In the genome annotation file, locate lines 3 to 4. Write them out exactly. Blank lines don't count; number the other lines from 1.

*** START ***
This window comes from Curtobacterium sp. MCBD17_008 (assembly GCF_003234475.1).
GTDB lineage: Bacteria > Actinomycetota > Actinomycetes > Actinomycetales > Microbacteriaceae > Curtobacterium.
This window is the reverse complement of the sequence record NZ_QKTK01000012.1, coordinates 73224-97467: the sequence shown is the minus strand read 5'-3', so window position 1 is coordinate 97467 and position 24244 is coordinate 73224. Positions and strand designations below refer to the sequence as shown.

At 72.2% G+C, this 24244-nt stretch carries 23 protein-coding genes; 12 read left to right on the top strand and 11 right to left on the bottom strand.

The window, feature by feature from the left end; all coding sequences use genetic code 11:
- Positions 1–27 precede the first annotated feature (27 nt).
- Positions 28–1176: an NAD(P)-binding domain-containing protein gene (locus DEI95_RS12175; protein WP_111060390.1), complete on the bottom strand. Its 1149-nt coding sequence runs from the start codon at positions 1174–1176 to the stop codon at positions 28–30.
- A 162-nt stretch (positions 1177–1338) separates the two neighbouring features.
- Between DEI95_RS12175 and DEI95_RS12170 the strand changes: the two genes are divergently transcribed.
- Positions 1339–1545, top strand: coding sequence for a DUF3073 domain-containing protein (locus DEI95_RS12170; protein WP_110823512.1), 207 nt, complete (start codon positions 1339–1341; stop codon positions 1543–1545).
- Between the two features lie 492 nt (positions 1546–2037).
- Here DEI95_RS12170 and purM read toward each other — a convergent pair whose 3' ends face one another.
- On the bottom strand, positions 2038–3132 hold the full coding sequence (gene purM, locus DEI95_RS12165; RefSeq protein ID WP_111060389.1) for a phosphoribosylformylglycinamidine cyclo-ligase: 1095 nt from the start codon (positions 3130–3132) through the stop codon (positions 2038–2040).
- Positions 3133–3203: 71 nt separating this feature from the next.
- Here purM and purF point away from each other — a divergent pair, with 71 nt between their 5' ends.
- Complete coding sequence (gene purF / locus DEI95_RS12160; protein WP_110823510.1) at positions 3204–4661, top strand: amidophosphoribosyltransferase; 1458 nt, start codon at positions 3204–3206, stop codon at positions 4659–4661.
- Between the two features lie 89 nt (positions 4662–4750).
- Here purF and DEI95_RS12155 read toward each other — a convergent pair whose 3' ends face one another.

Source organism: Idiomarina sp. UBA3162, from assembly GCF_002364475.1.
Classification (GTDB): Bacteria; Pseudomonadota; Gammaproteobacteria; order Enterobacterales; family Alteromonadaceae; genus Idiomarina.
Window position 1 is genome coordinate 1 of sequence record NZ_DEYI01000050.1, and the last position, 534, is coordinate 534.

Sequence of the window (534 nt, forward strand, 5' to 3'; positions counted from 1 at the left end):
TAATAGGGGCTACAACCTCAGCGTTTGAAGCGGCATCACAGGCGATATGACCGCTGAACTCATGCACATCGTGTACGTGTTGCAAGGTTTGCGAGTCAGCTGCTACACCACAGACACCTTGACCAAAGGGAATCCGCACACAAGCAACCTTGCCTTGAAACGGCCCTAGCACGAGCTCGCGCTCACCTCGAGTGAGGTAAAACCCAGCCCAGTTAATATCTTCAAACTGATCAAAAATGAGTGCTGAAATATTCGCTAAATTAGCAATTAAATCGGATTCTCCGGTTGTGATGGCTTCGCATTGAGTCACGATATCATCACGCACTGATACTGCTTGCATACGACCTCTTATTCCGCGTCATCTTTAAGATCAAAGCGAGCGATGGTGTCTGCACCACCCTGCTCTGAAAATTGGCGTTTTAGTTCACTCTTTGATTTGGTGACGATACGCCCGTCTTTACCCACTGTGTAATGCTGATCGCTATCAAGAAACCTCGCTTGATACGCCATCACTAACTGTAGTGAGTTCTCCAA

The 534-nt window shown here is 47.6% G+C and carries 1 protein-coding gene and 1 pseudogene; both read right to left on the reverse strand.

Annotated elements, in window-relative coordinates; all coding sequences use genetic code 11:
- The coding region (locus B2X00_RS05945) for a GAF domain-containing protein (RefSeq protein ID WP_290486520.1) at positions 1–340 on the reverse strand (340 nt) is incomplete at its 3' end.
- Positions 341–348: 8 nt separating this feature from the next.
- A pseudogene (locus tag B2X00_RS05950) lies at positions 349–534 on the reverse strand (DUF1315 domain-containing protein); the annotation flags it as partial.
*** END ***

This window is the reverse complement of the sequence record NZ_QKTK01000012.1, coordinates 73224-97467: the sequence shown is the minus strand read 5'-3', so window position 1 is coordinate 97467 and position 24244 is coordinate 73224. Positions and strand designations below refer to the sequence as shown.

At 72.2% G+C, this 24244-nt stretch carries 23 protein-coding genes; 12 read left to right on the top strand and 11 right to left on the bottom strand.